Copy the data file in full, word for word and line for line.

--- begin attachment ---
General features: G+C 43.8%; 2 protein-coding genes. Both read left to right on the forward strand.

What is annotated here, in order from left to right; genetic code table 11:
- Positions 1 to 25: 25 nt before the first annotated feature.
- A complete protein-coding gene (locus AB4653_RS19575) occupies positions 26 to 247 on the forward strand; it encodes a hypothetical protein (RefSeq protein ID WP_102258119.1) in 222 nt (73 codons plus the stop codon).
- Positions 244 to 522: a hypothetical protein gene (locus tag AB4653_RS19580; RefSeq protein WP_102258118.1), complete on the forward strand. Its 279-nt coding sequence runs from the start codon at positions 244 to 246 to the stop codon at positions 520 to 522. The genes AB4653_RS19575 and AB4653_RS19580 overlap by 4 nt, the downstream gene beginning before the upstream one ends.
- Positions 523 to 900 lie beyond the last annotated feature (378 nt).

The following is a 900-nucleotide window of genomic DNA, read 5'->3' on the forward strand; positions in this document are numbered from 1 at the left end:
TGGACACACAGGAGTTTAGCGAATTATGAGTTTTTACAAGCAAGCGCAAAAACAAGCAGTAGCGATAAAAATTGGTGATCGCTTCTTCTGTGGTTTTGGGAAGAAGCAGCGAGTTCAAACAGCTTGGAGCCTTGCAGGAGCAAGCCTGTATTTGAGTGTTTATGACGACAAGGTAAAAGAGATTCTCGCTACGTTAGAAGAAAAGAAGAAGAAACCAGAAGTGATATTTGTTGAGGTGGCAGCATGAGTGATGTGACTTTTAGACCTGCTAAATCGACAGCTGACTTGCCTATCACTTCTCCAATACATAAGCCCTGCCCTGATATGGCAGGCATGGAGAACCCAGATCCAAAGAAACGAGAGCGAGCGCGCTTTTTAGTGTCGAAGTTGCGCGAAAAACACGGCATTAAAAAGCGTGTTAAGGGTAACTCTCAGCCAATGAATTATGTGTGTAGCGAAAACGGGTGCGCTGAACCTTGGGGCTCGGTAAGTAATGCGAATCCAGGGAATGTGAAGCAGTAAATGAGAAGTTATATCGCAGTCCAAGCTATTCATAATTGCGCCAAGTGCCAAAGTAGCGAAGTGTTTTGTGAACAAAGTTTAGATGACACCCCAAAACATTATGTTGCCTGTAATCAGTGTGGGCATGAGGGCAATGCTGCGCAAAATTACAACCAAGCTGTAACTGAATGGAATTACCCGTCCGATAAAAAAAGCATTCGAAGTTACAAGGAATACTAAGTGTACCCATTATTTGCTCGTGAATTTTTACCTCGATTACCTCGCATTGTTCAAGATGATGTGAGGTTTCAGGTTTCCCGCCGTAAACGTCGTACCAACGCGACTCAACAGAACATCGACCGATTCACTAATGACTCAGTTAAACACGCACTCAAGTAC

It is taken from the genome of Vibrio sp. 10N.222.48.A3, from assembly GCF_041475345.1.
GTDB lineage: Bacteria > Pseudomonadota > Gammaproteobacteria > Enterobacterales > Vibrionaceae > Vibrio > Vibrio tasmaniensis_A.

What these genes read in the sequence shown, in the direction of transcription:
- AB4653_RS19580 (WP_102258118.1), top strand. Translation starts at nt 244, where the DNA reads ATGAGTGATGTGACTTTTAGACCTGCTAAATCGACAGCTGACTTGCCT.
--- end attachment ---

General features: G+C 43.8%; 2 protein-coding genes. Both read left to right on the forward strand.

What is annotated here, in order from left to right; genetic code table 11:
- Positions 1 to 25: 25 nt before the first annotated feature.
- A complete protein-coding gene (locus AB4653_RS19575) occupies positions 26 to 247 on the forward strand; it encodes a hypothetical protein (RefSeq protein ID WP_102258119.1) in 222 nt (73 codons plus the stop codon).
- Positions 244 to 522: a hypothetical protein gene (locus tag AB4653_RS19580; RefSeq protein WP_102258118.1), complete on the forward strand. Its 279-nt coding sequence runs from the start codon at positions 244 to 246 to the stop codon at positions 520 to 522. The genes AB4653_RS19575 and AB4653_RS19580 overlap by 4 nt, the downstream gene beginning before the upstream one ends.
- Positions 523 to 900 lie beyond the last annotated feature (378 nt).

The following is a 900-nucleotide window of genomic DNA, read 5'->3' on the forward strand; positions in this document are numbered from 1 at the left end:
TGGACACACAGGAGTTTAGCGAATTATGAGTTTTTACAAGCAAGCGCAAAAACAAGCAGTAGCGATAAAAATTGGTGATCGCTTCTTCTGTGGTTTTGGGAAGAAGCAGCGAGTTCAAACAGCTTGGAGCCTTGCAGGAGCAAGCCTGTATTTGAGTGTTTATGACGACAAGGTAAAAGAGATTCTCGCTACGTTAGAAGAAAAGAAGAAGAAACCAGAAGTGATATTTGTTGAGGTGGCAGCATGAGTGATGTGACTTTTAGACCTGCTAAATCGACAGCTGACTTGCCTATCACTTCTCCAATACATAAGCCCTGCCCTGATATGGCAGGCATGGAGAACCCAGATCCAAAGAAACGAGAGCGAGCGCGCTTTTTAGTGTCGAAGTTGCGCGAAAAACACGGCATTAAAAAGCGTGTTAAGGGTAACTCTCAGCCAATGAATTATGTGTGTAGCGAAAACGGGTGCGCTGAACCTTGGGGCTCGGTAAGTAATGCGAATCCAGGGAATGTGAAGCAGTAAATGAGAAGTTATATCGCAGTCCAAGCTATTCATAATTGCGCCAAGTGCCAAAGTAGCGAAGTGTTTTGTGAACAAAGTTTAGATGACACCCCAAAACATTATGTTGCCTGTAATCAGTGTGGGCATGAGGGCAATGCTGCGCAAAATTACAACCAAGCTGTAACTGAATGGAATTACCCGTCCGATAAAAAAAGCATTCGAAGTTACAAGGAATACTAAGTGTACCCATTATTTGCTCGTGAATTTTTACCTCGATTACCTCGCATTGTTCAAGATGATGTGAGGTTTCAGGTTTCCCGCCGTAAACGTCGTACCAACGCGACTCAACAGAACATCGACCGATTCACTAATGACTCAGTTAAACACGCACTCAAGTAC

It is taken from the genome of Vibrio sp. 10N.222.48.A3, from assembly GCF_041475345.1.
GTDB lineage: Bacteria > Pseudomonadota > Gammaproteobacteria > Enterobacterales > Vibrionaceae > Vibrio > Vibrio tasmaniensis_A.

What these genes read in the sequence shown, in the direction of transcription:
- AB4653_RS19580 (WP_102258118.1), top strand. Translation starts at nt 244, where the DNA reads ATGAGTGATGTGACTTTTAGACCTGCTAAATCGACAGCTGACTTGCCT.